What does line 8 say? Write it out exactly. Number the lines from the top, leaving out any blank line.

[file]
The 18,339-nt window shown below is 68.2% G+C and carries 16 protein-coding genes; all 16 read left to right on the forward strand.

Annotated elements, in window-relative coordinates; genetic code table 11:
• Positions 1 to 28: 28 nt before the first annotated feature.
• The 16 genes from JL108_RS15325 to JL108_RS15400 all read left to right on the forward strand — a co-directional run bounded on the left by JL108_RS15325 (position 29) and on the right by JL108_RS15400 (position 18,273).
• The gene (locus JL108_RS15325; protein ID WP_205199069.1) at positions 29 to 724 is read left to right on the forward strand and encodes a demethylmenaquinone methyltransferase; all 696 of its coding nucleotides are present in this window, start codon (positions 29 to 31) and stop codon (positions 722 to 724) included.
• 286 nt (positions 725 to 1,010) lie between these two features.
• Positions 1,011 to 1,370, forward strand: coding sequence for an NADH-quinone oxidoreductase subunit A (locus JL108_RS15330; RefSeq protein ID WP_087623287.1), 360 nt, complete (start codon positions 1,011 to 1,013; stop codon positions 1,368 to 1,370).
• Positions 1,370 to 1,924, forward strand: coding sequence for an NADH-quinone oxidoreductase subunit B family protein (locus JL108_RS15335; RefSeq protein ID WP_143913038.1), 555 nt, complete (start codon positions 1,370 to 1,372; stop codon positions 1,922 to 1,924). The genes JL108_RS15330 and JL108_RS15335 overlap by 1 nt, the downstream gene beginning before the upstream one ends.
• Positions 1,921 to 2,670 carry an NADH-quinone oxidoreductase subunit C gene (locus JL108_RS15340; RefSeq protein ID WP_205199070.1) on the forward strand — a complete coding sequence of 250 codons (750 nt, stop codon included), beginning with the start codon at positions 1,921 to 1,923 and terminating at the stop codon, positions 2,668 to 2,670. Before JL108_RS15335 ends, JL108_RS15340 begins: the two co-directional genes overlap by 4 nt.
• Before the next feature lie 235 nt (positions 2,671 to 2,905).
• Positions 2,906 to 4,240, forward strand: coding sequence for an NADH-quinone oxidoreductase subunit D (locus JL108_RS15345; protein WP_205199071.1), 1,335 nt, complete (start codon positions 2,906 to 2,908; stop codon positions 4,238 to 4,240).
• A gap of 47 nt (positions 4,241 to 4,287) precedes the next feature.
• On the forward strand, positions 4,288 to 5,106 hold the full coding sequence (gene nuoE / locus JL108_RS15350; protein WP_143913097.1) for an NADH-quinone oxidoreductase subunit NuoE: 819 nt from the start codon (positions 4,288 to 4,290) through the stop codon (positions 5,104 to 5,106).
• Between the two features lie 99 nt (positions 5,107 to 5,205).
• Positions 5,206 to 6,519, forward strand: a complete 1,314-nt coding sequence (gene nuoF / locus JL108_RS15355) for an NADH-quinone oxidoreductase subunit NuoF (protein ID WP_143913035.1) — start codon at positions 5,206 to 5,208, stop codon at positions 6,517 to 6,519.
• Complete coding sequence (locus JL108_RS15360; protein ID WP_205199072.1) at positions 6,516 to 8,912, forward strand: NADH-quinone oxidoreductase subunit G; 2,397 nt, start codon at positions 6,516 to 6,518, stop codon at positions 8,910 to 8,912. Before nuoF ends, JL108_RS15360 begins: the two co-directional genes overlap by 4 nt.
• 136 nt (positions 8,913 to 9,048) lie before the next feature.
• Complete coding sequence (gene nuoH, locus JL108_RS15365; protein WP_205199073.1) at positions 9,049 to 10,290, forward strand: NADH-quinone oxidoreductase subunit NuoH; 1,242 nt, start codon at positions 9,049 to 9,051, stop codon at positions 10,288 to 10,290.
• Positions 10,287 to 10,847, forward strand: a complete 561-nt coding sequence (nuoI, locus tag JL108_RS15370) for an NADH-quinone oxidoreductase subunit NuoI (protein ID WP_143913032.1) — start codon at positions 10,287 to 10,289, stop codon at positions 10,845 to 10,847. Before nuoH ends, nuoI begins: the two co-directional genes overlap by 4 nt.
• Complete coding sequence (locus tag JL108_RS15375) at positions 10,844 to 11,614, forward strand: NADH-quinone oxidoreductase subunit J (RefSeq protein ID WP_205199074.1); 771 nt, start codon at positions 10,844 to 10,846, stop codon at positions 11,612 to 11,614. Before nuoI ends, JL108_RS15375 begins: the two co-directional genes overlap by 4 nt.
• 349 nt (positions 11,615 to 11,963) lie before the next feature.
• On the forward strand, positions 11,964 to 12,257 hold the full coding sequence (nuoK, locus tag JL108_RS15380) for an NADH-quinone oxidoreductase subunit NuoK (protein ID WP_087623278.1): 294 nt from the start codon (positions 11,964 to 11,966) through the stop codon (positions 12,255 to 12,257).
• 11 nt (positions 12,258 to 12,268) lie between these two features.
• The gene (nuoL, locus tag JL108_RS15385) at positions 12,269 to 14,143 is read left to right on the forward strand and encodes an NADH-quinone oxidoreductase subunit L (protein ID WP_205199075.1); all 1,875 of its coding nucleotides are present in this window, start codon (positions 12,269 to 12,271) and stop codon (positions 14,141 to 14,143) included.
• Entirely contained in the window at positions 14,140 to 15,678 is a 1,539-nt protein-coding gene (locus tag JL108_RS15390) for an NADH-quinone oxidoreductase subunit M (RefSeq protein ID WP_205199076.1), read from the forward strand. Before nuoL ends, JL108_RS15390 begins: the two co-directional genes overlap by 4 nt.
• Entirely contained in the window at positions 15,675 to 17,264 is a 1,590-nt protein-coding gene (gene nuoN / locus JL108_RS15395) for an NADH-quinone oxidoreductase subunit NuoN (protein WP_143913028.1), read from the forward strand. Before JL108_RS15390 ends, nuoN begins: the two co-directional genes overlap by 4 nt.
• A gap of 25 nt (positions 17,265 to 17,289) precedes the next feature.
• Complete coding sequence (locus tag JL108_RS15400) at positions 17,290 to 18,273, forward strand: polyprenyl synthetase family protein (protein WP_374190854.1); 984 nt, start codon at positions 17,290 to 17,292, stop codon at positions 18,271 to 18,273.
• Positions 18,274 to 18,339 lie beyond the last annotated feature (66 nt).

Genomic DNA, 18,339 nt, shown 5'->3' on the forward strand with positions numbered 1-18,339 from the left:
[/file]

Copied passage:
• Positions 1,370 to 1,924, forward strand: coding sequence for an NADH-quinone oxidoreductase subunit B family protein (locus JL108_RS15335; RefSeq protein ID WP_143913038.1), 555 nt, complete (start codon positions 1,370 to 1,372; stop codon positions 1,922 to 1,924). The genes JL108_RS15330 and JL108_RS15335 overlap by 1 nt, the downstream gene beginning before the upstream one ends.